Overwhelmed? It may not be a bad thing. Part 1

By Christina Suter on Jul 25, 2013 at 06:13 AM in Business Issues

Stress 2Today’s topic is a continuation of the ongoing series I’ve started on stress. The past few posts covered how stress is a general indicator and how to find out what the stress is trying to tell you so that you can deal with it. In this post, I’m going to focus on the feeling of being overwhelmed because you’ve reached a point where your small business requires more time and energy than you have. It’s not your fault; your business just needs to grow.


You know you’re at this stage when you need to start paying other people, or delegating, to grow your pay-check because you’ve maxed out your workload. It may seem counter-intuitive — if you do the extra work yourself, you’ll have more money to take home — but that extra money might actually degrade your time and focus and cost you the quality of your business. Delegating the tasks might actually be cheaper for you.


How do you get into this position? You’re set up by your history of doing well in business. This is primarily based on being willing to work hard to get everything done personally, which maximises the amount of money you can bring home. But it can work against you. If your business capacity is maxed out, you will either have to delegate, or downsize your business, in order to stay successful. (Remember, your business is not you.) If you’re earning enough money per hour from your business, you can hire somebody else to do it. Essentially, you want to leverage your time so that you’re doing the higher-value items of your business.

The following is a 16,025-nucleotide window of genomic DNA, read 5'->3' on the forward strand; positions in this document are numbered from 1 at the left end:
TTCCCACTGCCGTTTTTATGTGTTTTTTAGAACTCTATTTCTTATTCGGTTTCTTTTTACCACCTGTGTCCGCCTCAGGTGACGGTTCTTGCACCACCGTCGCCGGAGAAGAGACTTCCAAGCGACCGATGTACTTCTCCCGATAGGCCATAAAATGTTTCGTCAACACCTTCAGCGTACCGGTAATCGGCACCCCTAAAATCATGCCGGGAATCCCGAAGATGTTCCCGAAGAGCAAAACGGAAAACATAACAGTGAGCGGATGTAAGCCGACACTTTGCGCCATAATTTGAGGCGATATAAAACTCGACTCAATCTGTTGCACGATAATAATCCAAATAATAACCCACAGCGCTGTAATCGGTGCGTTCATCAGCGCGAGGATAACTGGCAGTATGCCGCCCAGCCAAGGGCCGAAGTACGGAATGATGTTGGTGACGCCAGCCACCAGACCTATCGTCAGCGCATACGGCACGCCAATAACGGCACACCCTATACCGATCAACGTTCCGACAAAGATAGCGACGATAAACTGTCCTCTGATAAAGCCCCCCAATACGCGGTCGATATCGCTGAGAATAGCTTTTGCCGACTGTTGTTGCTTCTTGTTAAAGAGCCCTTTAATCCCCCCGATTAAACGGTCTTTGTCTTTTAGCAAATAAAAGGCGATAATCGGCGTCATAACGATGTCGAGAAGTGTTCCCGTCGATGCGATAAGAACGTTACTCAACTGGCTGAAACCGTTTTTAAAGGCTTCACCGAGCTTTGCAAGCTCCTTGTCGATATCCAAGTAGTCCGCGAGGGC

So the next step is deciding what to delegate or outsource. What’s the process to figure out what you can outsource? First, make a list of all your strengths related to business. Second, figure out your nature. I suggest you do this by writing a list of what you currently do with your time. If you find that you’re having trouble remembering because your day is extremely busy, try this exercise: while you're working, set a timer at every hourly interval for a week and write down a few short, simple sentences about what you’ve been doing for the last hour. You’ll find within these items there are things necessary for the business to run, with or without you. Mark them. Next, circle those things which require your specific expertise (it may not even be the whole task). And finally, highlight what you like to do with your job.

May 31, 2014 Arrow1 Down Reply

This sounds good if your business is making enough money with a low enough overhead that you can afford either option.

In many cases, you can't. The only person who CAN do what you're doing is you. And that's a lousy spot to be stuck in.


Jul 08, 2014 Arrow1 Down Reply

hmm i totally agree with your concept and idea. http://legalbusinessnews.net